One of the greatest advantages of long form, episodic storytelling is that characters develop over time as a natural reaction to their experiences. Rather than the sudden epiphany required in a two hour movie, a comic book character can, issue by issue, over years, progress through stages of growth.
Catwoman, for example, moved from thief with little conscience to someone who robs only from the rich to Robin Hood in black leather to out-and-out vigilante superhero—not over the course of one story but over two series running over 15 years! Such a well mapped progression gives a sense of character growth earned, an arc rewarded and a hero in the place she ought to be!
Which is why I really hate "psycho-changers," those plot devices that explain personality change as the sudden result of some external influence. Instead of personality changing as a natural reaction to personal experience, characters are bonked on the head with a coconut or exposed to "evil radiation" and suddenly they're jerks, murderous and wearing stupid emo haircuts. (Why yes, I did see Spider-Man 3 this weekend. Why do you ask?)
One of the many reasons I stopped watching Smallville was that the only times the characters changed at all was when they were hit with Kryptonite-infused pollen (or Kryptonite-infused bugs, or red Kryptonite, or black Kryptonite, or...) and suddenly they were adrenaline-seeking bad girls who dressed skankily or wanted to kill Clark. Why should the writers take the time to come up with a good, compelling reason teenagers would want to have sex or Lex Luthor would want to be evil, when there's Plotdevise-inite just lying around everywhere?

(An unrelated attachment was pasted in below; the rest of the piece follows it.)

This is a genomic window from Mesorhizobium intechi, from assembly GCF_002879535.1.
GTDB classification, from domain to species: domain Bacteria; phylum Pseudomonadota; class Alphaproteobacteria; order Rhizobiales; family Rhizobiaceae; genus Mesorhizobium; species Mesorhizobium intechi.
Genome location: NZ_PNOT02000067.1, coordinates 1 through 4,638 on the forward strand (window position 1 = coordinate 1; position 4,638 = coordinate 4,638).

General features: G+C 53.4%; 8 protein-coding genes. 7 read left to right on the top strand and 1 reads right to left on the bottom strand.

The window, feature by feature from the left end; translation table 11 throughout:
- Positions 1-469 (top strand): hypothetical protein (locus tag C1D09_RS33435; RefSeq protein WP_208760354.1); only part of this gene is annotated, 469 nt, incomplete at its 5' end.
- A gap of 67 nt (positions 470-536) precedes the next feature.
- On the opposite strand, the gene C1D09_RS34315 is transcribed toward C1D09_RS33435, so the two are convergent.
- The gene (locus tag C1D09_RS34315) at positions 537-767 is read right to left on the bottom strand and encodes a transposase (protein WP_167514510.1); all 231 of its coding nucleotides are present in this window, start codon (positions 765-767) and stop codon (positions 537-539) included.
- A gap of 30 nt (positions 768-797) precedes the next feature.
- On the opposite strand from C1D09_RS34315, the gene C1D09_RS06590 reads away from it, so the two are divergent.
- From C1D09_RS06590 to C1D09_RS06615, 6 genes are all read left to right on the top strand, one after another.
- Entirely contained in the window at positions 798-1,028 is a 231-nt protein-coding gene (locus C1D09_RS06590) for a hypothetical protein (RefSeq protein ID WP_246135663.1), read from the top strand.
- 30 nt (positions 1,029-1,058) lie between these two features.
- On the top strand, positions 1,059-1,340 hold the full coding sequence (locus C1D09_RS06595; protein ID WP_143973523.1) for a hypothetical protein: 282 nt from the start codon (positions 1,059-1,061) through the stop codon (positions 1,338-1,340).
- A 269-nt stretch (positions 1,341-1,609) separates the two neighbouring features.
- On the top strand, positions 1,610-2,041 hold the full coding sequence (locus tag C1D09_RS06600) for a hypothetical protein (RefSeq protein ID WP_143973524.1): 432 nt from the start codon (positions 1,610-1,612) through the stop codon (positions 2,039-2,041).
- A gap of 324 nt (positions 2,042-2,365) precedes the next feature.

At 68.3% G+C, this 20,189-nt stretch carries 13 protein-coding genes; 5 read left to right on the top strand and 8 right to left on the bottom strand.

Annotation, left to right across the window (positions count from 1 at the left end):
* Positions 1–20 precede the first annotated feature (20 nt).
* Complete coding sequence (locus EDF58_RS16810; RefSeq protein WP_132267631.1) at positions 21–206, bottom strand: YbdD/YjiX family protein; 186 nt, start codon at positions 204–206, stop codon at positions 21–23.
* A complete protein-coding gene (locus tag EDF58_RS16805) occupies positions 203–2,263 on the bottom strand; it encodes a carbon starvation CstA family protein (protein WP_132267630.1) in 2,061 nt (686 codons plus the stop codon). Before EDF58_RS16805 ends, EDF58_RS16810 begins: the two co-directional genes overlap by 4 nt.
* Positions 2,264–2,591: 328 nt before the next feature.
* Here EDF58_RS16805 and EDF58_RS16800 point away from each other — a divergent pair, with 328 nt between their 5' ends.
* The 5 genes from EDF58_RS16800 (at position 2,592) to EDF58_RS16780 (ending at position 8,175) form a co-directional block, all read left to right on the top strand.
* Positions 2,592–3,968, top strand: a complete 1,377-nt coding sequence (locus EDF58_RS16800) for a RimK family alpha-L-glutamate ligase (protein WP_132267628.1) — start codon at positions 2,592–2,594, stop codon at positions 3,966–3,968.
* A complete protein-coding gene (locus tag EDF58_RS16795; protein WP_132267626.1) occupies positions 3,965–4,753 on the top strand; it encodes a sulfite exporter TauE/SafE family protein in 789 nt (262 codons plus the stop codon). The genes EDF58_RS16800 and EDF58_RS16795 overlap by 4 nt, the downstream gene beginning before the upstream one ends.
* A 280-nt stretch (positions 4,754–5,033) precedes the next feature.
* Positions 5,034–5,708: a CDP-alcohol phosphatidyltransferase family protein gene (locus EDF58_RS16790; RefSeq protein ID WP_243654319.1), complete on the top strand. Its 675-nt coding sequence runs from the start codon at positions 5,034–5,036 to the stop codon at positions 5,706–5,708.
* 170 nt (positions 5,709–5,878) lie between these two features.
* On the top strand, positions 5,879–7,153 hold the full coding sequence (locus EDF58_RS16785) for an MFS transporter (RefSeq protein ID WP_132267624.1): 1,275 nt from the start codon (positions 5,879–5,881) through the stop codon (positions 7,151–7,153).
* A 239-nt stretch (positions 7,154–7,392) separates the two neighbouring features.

I mean, "psycho-changers" are okay for one-shot stories where they set-up otherwise impossible situations ("Oh no, Superman thinks he's Darkseid's son!") or are used as metaphors for internal struggles (one of fantasy's great strengths is that internal demons become external, where they are easier to punch in the nose). But when they are over-used or are used in place of real development, where the metaphor is dropped entirely, they become a major problem.
Particularly when the "psycho-changer" actually REPLACES real development (that some other writer took the time to create) with arbitrary excuses for new behavior. God forbid the loss of his entire city and almost everyone he knows drove Hal Jordan to try change history, no matter what the cost. That would, you know, make sense. Nope, he had to be infected with an alien parasite no one knew about before. (Also, all the people he killed are not actually dead.)
Or Cassandra Cain. Daughter of assassins. Trained from birth to be an assassin. Used by Batman more as a weapon than as a person. Never discovered her human side, no matter how hard she tried. Forced to fight her mother, over and over again, until she finally kills her. Disappears for a year. But what explains her trying to kill Robin?
But more annoying to me than the "psycho-changers" explaining why good characters went bad are the "psycho-changers" that explain why villains reformed. I watched Catwoman grow a conscience over a very long period of time. To say that her growth was not her own, but imposed on her by a meddling Zatanna, is to say that Catwoman couldn't have changed on her own.
The problem is that "psycho-changers" define personality as something constant and inert unless arbitrarily acted upon by fantastic forces. That rehabilitation is just as impossible as falls from grace. That some people are just born evil, and some are born good, and nothing short of alien intervention can change that.
In fact, personality is something that's constantly in flux. Are you the same person you were five years ago? Have you grown in anyway? Are you better? Are you worse? And is any of this change a result of brainwashing?